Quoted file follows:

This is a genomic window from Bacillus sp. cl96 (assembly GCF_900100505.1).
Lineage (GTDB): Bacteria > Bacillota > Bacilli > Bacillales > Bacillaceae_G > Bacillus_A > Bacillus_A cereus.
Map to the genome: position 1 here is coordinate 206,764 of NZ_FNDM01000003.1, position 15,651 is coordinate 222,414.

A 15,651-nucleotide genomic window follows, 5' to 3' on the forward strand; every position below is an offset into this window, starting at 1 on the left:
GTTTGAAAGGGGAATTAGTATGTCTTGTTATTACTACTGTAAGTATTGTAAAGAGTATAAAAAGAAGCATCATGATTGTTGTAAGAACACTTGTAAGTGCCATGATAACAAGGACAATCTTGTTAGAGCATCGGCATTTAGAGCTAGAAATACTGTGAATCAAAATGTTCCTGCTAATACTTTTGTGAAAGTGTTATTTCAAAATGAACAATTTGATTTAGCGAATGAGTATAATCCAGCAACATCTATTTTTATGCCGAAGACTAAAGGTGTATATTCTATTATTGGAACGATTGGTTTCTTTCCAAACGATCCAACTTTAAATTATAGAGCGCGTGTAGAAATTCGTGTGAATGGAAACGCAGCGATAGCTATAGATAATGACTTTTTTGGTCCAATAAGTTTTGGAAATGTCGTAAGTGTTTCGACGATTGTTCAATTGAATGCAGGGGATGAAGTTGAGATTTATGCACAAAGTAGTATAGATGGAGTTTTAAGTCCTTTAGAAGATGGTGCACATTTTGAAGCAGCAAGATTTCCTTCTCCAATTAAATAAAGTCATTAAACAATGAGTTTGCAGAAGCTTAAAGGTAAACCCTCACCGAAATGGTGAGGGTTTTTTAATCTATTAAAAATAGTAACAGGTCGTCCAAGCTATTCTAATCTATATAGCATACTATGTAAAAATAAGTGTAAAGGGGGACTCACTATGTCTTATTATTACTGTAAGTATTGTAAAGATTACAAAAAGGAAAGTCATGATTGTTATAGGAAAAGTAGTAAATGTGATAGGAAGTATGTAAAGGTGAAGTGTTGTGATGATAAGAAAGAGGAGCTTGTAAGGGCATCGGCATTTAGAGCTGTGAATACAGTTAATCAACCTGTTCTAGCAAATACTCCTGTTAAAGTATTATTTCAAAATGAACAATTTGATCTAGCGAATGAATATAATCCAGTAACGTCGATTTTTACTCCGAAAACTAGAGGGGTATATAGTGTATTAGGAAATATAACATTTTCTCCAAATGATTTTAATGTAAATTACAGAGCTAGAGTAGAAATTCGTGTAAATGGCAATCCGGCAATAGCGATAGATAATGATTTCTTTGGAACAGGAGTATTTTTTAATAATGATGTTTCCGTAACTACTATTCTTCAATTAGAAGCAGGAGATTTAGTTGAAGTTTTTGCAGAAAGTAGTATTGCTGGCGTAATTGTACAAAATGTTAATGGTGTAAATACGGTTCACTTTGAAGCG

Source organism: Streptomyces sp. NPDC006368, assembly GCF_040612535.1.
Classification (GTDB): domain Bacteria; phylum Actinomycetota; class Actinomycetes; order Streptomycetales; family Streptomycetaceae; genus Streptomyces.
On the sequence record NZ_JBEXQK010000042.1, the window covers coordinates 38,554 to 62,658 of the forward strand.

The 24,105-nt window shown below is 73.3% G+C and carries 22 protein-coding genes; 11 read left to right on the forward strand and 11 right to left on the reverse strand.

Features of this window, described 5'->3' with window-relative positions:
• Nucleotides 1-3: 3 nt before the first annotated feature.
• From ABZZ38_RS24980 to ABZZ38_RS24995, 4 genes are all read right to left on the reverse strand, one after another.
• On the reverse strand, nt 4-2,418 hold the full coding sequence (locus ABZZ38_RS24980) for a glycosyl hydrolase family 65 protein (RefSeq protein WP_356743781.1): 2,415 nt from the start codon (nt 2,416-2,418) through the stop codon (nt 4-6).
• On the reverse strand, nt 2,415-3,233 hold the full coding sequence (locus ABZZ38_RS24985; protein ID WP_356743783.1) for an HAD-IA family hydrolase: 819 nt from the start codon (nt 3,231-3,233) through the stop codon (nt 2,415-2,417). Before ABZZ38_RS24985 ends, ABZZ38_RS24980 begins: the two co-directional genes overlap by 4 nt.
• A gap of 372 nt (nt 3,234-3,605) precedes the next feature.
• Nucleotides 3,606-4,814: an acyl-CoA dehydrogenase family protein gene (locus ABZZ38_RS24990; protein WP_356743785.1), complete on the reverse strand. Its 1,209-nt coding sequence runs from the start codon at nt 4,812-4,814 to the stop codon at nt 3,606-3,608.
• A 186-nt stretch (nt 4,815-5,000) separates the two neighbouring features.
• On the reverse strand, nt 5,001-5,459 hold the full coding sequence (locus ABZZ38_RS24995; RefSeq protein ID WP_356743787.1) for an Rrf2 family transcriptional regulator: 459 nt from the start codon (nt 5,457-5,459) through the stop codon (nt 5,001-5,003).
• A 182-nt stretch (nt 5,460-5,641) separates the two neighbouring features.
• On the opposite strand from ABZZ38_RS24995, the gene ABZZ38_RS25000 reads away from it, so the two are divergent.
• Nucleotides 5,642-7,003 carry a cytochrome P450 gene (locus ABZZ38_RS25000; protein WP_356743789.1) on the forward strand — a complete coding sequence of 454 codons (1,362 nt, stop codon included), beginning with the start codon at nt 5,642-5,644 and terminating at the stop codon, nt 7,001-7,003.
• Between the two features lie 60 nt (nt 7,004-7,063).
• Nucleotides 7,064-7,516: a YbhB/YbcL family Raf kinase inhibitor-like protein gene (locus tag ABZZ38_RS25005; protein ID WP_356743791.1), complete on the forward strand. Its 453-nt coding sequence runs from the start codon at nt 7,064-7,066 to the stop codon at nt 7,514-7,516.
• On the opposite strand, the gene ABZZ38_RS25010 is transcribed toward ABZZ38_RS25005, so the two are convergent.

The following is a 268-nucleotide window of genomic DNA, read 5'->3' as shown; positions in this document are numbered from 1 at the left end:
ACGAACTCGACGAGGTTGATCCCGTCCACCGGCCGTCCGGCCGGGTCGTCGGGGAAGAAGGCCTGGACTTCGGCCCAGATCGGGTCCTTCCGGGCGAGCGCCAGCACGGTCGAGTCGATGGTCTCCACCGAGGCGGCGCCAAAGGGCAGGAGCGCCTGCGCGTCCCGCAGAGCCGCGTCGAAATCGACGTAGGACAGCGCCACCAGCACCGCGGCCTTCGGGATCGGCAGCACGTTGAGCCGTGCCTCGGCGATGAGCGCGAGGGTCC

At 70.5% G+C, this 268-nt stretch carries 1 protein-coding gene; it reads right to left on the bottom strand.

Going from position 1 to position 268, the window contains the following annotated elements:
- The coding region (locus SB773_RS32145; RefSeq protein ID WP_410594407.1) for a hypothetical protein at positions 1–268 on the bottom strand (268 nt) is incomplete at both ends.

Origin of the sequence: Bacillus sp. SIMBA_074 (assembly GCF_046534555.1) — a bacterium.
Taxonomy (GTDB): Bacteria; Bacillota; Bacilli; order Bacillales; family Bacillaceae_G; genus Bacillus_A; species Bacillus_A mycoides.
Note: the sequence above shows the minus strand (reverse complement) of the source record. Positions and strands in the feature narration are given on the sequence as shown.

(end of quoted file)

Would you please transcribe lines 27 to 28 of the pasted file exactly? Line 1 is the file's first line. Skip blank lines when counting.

At 70.5% G+C, this 268-nt stretch carries 1 protein-coding gene; it reads right to left on the bottom strand.

Going from position 1 to position 268, the window contains the following annotated elements: